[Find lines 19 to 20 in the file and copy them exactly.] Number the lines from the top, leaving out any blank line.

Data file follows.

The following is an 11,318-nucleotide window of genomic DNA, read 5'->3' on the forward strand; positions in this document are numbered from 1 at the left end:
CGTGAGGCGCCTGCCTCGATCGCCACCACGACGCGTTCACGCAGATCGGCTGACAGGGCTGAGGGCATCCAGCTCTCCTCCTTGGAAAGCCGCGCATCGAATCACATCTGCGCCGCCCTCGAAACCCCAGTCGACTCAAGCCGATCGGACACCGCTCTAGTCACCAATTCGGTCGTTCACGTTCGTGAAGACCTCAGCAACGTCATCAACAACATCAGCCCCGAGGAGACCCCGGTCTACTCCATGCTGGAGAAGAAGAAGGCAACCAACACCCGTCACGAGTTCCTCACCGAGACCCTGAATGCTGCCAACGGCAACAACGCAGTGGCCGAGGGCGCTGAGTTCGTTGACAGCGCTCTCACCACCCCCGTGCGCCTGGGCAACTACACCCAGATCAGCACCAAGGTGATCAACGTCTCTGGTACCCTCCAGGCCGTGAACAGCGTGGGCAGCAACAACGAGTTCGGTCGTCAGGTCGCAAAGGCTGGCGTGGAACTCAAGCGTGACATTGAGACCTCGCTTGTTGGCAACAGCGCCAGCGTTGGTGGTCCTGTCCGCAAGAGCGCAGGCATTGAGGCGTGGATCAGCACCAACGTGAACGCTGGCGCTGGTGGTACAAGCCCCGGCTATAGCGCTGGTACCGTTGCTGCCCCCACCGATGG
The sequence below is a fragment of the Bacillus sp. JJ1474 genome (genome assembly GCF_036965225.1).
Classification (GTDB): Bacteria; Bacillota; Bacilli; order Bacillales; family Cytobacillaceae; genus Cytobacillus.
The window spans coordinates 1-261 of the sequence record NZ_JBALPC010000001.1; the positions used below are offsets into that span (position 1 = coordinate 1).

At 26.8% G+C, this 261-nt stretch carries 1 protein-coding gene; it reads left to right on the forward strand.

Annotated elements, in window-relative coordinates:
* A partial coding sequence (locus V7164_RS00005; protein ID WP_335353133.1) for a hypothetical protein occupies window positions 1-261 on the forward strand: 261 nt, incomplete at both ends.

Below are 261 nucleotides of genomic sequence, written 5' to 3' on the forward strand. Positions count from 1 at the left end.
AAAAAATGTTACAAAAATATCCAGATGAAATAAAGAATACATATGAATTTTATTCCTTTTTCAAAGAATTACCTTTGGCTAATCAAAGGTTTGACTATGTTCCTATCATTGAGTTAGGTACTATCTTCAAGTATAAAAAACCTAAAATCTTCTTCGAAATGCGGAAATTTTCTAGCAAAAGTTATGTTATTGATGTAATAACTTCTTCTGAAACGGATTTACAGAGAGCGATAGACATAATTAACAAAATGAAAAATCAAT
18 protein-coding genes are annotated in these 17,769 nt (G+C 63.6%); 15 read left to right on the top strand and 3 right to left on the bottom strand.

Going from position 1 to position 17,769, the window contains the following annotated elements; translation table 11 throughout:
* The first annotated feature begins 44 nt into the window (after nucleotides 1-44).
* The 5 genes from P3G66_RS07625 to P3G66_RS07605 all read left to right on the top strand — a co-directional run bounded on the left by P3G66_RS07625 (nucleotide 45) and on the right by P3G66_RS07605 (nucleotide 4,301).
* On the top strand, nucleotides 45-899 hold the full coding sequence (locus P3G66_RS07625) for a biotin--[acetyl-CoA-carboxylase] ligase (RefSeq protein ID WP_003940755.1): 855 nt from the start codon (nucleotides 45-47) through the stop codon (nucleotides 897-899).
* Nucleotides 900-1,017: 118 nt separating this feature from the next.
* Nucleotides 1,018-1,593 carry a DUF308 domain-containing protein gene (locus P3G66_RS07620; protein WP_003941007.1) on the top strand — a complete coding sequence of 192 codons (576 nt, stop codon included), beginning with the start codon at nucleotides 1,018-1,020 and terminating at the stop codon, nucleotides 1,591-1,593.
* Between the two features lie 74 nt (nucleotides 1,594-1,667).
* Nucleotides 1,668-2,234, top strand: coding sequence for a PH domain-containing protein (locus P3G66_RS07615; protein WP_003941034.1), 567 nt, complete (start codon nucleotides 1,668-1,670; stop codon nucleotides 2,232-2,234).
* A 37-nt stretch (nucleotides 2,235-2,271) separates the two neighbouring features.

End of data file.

* Nucleotides 1,668-2,234, top strand: coding sequence for a PH domain-containing protein (locus P3G66_RS07615; protein WP_003941034.1), 567 nt, complete (start codon nucleotides 1,668-1,670; stop codon nucleotides 2,232-2,234).
* A 37-nt stretch (nucleotides 2,235-2,271) separates the two neighbouring features.